Comic legend Rowan Atkinson is known for two key projects: Mr. Bean and the Blackadder series. The Blackadder series — set in four different historical periods, with Atkinson playing various descendants of the same family — is a huge one for historical comedy. But Atkinson has done some other period work, so let’s run him down!
The Black Adder (1983)
Wikipedia summarizes it well: “Set in 1485… the series is written as an alternative history in which Richard III won the Battle of Bosworth Field only to be mistaken for someone else and murdered, and is succeeded by Richard IV, one of the Princes in the Tower. The series follows the exploits of Richard IV’s unfavored second son Edmund, the Duke of Edinburgh (who calls himself “The Black Adder” [Atkinson]) in his various attempts to increase his standing with his father and his eventual quest to overthrow him.” His comic foil is, of course, Baldrick (Tony Robinson), who is much smarter than the Black Adder.
Blackadder II (1986)
The second series is set during the reign of Queen Elizabeth I in the second half of the 16th century. A much smarter Edmund, Lord Blackadder (Atkinson) interacts with the queen (Miranda Richardson), her lord chamberlain (Stephen Fry), and again Baldrick (this time much more dim-witted).
Blackadder the Third (1987)
Set during the very late 18th and early 19th centuries. This time around, Edmund Blackadder (Atkinson) is the butler to the Prince Regent (Hugh Laurie), a completely idiotic fop.
Blackadder: the Cavalier Years (1988)
A special shown as part of Comic Relief’s Red Nose Day. Set in the last days of the English Civil War (1648 specifically), Sir Edmund Blackadder (Atkinson) and Baldrick are the last two supports of King Charles I (Stephen Fry).
Blackadder’s Christmas Carol (1988)
Another special, this time a take on Dickens’s Christmas Carol, with Atkinson playing Ebenezer Blackadder.
Blackadder Goes Forth (1989)
Set in 1917 in the trenches of World War I, with Atkinson playing Captain Blackadder.
Full Throttle (1995)
Apparently Atkinson is a huge classic car fan, which led him to play a famous 1920s race car driver, Henry Birkin.
Blackadder: Back & Forth (1999)
Lord Blackadder has made a time machine, and he and Baldrick travel to various historical and future time periods, creating chaos.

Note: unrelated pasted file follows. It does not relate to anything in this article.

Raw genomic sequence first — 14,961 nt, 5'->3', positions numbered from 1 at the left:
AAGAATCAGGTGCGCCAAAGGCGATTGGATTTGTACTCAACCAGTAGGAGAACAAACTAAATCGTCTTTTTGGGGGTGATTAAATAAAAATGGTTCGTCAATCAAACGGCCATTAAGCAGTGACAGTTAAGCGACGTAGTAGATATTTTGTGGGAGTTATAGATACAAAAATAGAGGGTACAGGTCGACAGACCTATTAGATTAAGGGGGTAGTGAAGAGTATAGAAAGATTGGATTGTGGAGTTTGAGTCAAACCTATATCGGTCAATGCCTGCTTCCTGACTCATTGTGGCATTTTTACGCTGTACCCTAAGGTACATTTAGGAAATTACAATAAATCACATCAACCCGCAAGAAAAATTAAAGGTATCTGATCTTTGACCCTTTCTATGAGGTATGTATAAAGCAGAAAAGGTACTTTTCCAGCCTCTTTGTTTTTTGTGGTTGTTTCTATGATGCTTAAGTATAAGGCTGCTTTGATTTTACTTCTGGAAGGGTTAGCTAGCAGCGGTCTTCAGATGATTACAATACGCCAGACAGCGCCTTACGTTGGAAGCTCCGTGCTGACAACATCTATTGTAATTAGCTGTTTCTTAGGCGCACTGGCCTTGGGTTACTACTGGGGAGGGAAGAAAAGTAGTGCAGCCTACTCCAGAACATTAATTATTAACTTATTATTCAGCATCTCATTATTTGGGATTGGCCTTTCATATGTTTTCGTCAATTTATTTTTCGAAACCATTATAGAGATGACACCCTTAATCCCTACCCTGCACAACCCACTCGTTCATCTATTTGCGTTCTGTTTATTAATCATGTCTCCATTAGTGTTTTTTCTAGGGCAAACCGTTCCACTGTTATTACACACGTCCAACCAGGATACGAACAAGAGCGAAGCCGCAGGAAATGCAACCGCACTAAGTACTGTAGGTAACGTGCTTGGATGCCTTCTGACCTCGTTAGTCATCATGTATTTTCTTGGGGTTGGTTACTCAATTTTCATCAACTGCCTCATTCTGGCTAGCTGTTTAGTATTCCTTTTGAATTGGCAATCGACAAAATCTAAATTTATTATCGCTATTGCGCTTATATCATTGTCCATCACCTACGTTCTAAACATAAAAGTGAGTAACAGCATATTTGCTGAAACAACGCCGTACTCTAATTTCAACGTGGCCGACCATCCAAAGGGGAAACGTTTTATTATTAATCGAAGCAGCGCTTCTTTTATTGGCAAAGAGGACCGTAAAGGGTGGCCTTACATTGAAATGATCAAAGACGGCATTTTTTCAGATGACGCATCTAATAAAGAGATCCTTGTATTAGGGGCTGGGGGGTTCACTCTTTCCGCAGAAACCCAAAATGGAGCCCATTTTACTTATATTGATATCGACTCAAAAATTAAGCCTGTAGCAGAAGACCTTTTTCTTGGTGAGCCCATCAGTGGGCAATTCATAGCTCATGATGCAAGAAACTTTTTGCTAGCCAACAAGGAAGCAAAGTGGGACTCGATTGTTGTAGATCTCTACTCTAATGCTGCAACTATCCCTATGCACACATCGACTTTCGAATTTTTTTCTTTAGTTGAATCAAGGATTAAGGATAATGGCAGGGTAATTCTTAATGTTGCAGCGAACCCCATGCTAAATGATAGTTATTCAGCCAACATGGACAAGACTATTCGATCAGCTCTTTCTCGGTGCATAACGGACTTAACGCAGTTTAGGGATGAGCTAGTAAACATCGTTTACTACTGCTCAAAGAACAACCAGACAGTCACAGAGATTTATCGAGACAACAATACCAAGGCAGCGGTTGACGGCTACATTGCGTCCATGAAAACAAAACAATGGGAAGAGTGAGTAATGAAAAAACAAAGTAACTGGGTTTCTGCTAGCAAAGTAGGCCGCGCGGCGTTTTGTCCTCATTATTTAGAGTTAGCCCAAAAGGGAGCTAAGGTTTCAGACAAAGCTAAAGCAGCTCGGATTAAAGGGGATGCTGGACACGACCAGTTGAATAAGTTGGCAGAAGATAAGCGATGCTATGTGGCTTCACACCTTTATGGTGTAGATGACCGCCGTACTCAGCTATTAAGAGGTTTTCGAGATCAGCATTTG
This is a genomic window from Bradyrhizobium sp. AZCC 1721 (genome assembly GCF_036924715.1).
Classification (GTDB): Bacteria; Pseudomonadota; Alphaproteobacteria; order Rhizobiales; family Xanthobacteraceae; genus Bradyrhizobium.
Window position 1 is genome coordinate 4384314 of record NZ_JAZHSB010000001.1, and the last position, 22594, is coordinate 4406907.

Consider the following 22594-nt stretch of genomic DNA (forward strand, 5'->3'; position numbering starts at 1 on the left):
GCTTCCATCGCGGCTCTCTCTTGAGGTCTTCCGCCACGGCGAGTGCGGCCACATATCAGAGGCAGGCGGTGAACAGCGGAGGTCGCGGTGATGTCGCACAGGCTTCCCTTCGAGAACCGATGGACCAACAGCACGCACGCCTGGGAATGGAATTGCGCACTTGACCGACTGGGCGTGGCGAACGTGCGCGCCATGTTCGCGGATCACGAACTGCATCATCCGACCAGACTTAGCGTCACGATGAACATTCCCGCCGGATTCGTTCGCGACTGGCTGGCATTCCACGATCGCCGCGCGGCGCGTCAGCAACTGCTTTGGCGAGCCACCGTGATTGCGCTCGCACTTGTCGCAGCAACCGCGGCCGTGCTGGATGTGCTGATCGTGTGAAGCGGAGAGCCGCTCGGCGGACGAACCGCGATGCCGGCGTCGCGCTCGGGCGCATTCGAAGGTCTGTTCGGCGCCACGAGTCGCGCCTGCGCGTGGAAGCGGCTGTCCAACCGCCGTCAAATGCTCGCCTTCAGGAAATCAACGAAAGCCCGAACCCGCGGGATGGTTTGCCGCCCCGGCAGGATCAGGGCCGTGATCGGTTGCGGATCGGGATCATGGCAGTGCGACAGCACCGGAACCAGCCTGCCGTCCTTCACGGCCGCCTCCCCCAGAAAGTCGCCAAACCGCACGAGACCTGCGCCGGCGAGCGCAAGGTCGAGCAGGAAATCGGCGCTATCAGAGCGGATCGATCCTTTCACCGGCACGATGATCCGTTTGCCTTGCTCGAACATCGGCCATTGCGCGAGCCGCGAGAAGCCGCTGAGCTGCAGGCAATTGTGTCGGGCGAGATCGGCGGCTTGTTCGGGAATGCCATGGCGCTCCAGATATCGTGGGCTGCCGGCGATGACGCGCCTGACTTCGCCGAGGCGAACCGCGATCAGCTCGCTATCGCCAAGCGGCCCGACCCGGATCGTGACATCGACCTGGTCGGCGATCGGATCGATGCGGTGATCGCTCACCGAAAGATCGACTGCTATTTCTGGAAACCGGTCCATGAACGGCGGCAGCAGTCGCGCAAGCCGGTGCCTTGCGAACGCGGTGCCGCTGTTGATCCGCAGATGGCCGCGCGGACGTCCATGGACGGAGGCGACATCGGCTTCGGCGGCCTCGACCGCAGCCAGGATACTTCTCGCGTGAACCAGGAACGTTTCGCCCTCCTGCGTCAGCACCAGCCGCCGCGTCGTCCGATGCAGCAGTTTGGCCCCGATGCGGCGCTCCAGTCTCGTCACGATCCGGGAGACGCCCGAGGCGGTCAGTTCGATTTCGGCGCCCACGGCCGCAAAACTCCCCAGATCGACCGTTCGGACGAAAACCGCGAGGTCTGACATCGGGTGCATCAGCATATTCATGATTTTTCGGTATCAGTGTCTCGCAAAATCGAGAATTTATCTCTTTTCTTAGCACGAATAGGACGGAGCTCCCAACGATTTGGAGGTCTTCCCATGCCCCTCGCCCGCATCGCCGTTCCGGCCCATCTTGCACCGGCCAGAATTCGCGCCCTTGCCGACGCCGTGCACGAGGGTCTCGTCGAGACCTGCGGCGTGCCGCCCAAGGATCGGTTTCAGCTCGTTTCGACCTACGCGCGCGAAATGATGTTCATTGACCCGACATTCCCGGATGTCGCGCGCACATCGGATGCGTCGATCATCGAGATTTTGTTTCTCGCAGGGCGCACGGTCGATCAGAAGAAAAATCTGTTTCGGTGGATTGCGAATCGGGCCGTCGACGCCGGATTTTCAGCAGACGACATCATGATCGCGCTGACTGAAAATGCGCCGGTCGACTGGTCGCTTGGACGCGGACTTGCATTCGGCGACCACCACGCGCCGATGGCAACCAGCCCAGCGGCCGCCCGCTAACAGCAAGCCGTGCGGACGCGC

Horrible Histories (2015)
Atkinson played King Henry VIII in one episode of the comedy sketch series.
Atkinson played the fictional 1950s French detective in a totally uncomedic role!
What’s your favorite of Rowan Atkinson’s historical roles?
Blackadder will always be my forever favorite (any of them really, though I have a special place in my heart for Blackadder the Third and Blackadder Goes Forth) but I quite liked him in Maigret – nice that he had a chance to show off his non-comedic acting chops.
Blackadder III because Prinny! I must say, however, that the costumes in II are amazing.
Yes! Hugh Laurie at his upper-class twittiest. By the way, I’m in Hampshire, England, right now, and so far we’ve taken the grandkiddos to museums in Newbury and Winchester, where they’ve dressed up in nicely designed and sewn costumes, including small repro helmets and stuff. Most important, this gave me a chance to lecture them about the important of caps and other headgear and of girls wearing their hair UP! (The 9-year-old looked fetching in a linen cap with lappets.)
Much as I enjoy a BLACKADDER, Margret is my favourite Rowan Atkinson character – possibly because I love a good mystery and because it’s intriguing to see Mr Atkinson so subtle.
ah, Blackadder! So well done! and the final season (WWI) so very poignant. Hard to pick a favorite — what a cast of actors.
Blackadder II. He looks incredibly fetching in a beard.
I need to track down Maigret. Love all the Blackadders!
Blackadder in all the series, but I, too need to track Maigret because I love mysteries and I’ve seen the other Maigrets which were excellent.
Maigret! I am a huge fan of the Simenon novels that were the source material for the series and ho boy, Atkinson was spot on as commissaire Maigret.
I have a weakness for Blackadder’s Christmas Carol—especially due to Miriam Margolyes’ Victoria.
All the Blackadders combined are some finest comedy the BBC ever produced.
And the ending to Blackadder Goes Forth is a punch in the gut.
I love everything about Maigret except for two things: 1) there are only 4 episodes, and 2) the May-gray pronunciation they insist on using. It’s driving me mental.
(I also hate the persistent “DarTAYnyan” pronunciation, but that’s another story)
Blackadder (season 3) of course!